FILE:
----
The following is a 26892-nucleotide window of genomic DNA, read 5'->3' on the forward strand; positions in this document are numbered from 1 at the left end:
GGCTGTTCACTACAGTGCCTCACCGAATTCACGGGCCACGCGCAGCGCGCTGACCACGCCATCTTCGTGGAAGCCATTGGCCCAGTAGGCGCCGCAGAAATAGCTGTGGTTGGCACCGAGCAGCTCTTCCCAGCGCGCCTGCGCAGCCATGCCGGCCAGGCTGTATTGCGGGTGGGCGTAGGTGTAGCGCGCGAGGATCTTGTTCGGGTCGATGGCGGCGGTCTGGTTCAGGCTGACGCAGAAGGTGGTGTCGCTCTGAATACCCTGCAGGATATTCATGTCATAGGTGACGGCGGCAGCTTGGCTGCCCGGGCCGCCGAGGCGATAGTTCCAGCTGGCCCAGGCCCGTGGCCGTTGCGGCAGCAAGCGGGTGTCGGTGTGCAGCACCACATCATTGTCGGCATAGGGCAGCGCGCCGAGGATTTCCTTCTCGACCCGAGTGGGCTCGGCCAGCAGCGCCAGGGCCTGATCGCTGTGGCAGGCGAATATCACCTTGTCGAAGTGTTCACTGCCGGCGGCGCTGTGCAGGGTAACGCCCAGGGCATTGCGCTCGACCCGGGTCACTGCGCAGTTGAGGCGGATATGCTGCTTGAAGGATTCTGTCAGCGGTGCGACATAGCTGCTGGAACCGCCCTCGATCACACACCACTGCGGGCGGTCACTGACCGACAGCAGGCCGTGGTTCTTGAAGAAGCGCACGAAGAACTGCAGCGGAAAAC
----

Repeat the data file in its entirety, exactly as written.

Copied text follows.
The following is a 26892-nucleotide window of genomic DNA, read 5'->3' on the forward strand; positions in this document are numbered from 1 at the left end:
GGCTGTTCACTACAGTGCCTCACCGAATTCACGGGCCACGCGCAGCGCGCTGACCACGCCATCTTCGTGGAAGCCATTGGCCCAGTAGGCGCCGCAGAAATAGCTGTGGTTGGCACCGAGCAGCTCTTCCCAGCGCGCCTGCGCAGCCATGCCGGCCAGGCTGTATTGCGGGTGGGCGTAGGTGTAGCGCGCGAGGATCTTGTTCGGGTCGATGGCGGCGGTCTGGTTCAGGCTGACGCAGAAGGTGGTGTCGCTCTGAATACCCTGCAGGATATTCATGTCATAGGTGACGGCGGCAGCTTGGCTGCCCGGGCCGCCGAGGCGATAGTTCCAGCTGGCCCAGGCCCGTGGCCGTTGCGGCAGCAAGCGGGTGTCGGTGTGCAGCACCACATCATTGTCGGCATAGGGCAGCGCGCCGAGGATTTCCTTCTCGACCCGAGTGGGCTCGGCCAGCAGCGCCAGGGCCTGATCGCTGTGGCAGGCGAATATCACCTTGTCGAAGTGTTCACTGCCGGCGGCGCTGTGCAGGGTAACGCCCAGGGCATTGCGCTCGACCCGGGTCACTGCGCAGTTGAGGCGGATATGCTGCTTGAAGGATTCTGTCAGCGGTGCGACATAGCTGCTGGAACCGCCCTCGATCACACACCACTGCGGGCGGTCACTGACCGACAGCAGGCCGTGGTTCTTGAAGAAGCGCACGAAGAACTGCAGCGGAAAAC